Think “kedge” when you make your New Year’s Resolutions

Dennis Sparks

This is the season of good intentions we call “New Year’s Resolutions.” We aspire to acquire new professional habits, exercise more, live more balanced lives, and so on.

In Younger Next Year: Live Strong, Fit, and Sexy—Until You’re 80 and Beyond authors Chris Crowley and Henry Lodge introduce a goal-setting concept that truly has the ability to make a significant difference in our lives—the “kedge.”

According to Crowley and Lodge, becalmed and threatened sailing ships would load a small anchor (known as a kedge) into a longboat, drop it half a mile away, and “everyone back on the big boat would pull like demons on the line, literally hauling the ship to the anchor.”

Crowley and Lodge use this process, known as “kedging,” as a metaphor and motivational tool for “climbing out of the ordinary, setting a desperate goal, and working like crazy to get there.”

As I think back over the past year or two, a kedge immediately comes to mind.

As a hospice volunteer I helped introduce a new hospice program through which patients and their families would share their life stories, which would be videotaped and given to families on DVDs.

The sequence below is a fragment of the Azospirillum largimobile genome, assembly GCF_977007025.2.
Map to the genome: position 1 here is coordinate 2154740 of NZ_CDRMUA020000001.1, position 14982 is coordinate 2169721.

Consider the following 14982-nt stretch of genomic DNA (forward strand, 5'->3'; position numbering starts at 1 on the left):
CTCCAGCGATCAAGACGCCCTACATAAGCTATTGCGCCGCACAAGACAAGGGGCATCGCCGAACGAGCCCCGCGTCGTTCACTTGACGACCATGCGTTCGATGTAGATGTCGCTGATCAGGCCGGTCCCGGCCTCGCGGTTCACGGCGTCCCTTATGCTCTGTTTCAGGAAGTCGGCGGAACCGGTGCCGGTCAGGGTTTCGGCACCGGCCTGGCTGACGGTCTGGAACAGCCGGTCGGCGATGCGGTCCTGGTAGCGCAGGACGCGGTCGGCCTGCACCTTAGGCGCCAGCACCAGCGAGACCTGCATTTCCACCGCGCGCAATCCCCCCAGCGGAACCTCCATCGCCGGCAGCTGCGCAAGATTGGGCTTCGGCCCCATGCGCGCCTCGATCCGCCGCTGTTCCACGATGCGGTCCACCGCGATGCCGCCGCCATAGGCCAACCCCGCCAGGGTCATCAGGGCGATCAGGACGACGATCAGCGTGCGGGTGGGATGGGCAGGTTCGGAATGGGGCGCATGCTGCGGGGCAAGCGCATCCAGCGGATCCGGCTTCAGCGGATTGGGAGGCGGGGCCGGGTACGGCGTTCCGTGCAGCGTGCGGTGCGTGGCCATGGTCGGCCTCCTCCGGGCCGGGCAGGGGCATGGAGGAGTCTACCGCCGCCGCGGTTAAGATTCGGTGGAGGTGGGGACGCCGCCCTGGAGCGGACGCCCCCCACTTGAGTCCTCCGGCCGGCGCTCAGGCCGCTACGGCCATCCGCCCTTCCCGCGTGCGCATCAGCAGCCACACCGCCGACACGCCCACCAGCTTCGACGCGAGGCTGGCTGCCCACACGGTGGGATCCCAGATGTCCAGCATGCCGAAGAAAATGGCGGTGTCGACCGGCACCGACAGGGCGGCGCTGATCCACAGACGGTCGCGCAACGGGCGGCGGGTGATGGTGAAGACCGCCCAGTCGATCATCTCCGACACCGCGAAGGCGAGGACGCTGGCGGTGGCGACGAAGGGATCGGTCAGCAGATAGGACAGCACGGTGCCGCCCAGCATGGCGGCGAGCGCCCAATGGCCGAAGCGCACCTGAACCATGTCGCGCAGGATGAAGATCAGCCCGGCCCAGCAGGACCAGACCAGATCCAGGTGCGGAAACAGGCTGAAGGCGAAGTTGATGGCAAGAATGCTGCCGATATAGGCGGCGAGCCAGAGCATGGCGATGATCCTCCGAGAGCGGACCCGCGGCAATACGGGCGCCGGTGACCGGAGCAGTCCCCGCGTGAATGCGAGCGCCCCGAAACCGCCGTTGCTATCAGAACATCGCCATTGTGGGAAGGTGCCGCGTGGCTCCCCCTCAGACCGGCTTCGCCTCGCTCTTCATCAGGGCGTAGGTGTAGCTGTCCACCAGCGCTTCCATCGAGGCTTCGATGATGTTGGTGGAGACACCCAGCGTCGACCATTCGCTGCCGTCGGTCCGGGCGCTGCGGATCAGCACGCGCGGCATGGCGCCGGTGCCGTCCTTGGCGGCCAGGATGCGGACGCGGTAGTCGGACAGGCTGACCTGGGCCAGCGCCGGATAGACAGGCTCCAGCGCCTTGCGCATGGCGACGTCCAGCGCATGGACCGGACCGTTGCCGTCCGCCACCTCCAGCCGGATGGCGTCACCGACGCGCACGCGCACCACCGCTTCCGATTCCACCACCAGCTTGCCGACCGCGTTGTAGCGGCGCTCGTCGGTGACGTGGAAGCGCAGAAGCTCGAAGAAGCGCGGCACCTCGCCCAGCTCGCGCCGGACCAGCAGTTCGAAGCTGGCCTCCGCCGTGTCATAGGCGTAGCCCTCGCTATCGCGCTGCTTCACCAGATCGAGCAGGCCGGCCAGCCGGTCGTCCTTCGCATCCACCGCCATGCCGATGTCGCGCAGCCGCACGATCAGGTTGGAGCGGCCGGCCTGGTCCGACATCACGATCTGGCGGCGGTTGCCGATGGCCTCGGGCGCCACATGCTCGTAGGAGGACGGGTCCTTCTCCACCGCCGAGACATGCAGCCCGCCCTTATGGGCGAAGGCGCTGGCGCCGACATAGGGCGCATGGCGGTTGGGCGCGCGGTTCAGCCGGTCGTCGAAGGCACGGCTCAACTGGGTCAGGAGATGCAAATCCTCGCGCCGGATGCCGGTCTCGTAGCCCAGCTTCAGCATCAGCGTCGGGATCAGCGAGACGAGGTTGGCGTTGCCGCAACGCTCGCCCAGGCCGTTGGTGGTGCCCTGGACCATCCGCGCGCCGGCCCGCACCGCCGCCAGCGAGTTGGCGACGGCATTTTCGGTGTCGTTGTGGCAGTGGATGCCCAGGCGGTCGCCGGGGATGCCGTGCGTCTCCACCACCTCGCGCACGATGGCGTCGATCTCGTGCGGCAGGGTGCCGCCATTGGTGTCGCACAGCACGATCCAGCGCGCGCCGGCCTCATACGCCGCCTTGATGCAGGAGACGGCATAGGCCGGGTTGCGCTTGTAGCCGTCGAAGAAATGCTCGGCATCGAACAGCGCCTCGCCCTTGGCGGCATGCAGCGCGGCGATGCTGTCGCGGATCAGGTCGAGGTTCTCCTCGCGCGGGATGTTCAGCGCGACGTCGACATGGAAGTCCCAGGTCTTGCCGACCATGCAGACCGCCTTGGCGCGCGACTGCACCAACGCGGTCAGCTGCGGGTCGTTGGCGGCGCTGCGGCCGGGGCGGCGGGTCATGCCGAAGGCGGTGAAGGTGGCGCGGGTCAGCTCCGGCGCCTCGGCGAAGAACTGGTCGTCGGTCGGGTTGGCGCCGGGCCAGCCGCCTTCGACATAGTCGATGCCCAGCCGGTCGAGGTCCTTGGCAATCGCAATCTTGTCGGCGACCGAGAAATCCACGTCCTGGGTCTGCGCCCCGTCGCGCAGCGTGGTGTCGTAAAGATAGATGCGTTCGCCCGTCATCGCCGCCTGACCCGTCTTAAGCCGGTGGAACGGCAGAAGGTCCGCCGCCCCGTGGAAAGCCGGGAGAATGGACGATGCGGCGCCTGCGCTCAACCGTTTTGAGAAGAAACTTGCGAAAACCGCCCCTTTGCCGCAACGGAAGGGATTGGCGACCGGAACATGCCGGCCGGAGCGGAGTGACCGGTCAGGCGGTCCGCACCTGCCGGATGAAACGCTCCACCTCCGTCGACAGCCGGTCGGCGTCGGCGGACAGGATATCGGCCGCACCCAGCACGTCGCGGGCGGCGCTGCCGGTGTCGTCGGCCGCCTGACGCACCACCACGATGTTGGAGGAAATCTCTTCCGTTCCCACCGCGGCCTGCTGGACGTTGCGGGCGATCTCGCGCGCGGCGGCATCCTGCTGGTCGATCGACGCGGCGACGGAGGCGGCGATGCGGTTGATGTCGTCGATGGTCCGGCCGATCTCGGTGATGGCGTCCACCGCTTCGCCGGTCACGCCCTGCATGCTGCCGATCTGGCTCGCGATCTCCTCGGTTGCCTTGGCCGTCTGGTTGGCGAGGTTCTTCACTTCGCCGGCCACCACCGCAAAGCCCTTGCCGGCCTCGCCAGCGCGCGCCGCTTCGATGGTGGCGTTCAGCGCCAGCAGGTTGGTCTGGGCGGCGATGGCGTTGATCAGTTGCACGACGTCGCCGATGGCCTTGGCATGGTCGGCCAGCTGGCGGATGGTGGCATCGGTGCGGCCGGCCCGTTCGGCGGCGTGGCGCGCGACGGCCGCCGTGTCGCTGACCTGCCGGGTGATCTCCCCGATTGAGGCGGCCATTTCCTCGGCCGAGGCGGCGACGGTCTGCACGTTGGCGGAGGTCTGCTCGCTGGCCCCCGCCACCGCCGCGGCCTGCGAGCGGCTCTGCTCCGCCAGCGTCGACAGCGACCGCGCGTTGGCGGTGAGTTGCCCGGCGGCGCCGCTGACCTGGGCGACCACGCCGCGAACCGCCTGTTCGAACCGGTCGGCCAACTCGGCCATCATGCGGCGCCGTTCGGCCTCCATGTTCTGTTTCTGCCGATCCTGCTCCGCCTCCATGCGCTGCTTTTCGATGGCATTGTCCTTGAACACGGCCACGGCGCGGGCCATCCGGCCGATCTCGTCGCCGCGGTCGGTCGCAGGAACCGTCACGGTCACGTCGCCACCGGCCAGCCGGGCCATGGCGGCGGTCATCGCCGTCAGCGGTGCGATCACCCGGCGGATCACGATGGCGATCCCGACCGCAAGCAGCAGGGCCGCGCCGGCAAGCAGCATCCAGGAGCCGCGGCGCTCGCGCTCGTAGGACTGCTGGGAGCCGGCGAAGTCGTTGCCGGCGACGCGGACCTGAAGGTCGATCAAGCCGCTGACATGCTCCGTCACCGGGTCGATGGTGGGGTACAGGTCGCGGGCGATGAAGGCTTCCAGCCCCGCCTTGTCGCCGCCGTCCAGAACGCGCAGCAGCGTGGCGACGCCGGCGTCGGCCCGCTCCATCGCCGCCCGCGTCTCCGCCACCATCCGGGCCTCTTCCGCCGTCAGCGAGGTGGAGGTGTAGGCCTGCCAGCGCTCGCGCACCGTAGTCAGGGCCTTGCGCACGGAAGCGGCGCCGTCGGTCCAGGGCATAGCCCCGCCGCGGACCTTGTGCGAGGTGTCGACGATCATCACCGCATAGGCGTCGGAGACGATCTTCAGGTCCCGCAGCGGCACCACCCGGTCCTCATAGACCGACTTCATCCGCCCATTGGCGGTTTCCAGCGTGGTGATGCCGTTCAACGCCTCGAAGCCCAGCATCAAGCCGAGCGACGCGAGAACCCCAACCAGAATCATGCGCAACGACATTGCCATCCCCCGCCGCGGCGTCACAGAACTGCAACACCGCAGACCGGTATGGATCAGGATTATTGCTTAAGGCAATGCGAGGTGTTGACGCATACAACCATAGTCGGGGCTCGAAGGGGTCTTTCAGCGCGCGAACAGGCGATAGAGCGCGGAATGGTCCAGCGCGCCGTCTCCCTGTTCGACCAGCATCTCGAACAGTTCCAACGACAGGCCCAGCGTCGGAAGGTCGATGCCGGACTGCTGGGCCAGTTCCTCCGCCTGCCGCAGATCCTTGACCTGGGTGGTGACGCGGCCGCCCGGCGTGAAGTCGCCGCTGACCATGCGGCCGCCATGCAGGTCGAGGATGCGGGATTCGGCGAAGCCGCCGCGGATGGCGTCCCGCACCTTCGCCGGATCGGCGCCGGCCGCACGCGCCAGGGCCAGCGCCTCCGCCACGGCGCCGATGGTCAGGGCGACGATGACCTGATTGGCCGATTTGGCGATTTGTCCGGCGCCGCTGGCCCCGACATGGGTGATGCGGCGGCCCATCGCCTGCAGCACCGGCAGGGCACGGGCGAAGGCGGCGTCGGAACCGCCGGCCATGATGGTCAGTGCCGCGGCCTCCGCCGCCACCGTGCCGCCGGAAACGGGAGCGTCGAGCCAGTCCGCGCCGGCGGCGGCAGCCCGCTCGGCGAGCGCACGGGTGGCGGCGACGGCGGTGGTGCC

To do so I had to acquire technical skills, including selecting and framing the setting, determining the lighting, and recording the sound. I had to learn how to edit videos and to make high-quality DVDs.

Even more challenging, I had to learn how to encourage and support patients and family members in unpredictable and often emotional once-in-a-lifetime conversations .

When I reflect on the kedges of my life – although I would not have thought of them that way at the time – they all felt risky as they stretched me out of my comfort zone and involved significant, improvisational learning as I responded to new and often unpredictable challenges.

As I began I was aware of the very real possibility and costs of failure. As the work moved forward, I was energized by signs of progress and a growing sense of competency.

As you consider your 2013 resolutions, I encourage you to include a carefully-chosen personal or professional kedge or two among your other goals.

The benefits are likely to be substantial, for both you and for others.

I also encourage you to share your kedges with other readers so that we all might better understand the varied forms they may take.

My best wishes to you for a wonderful 2013!

 

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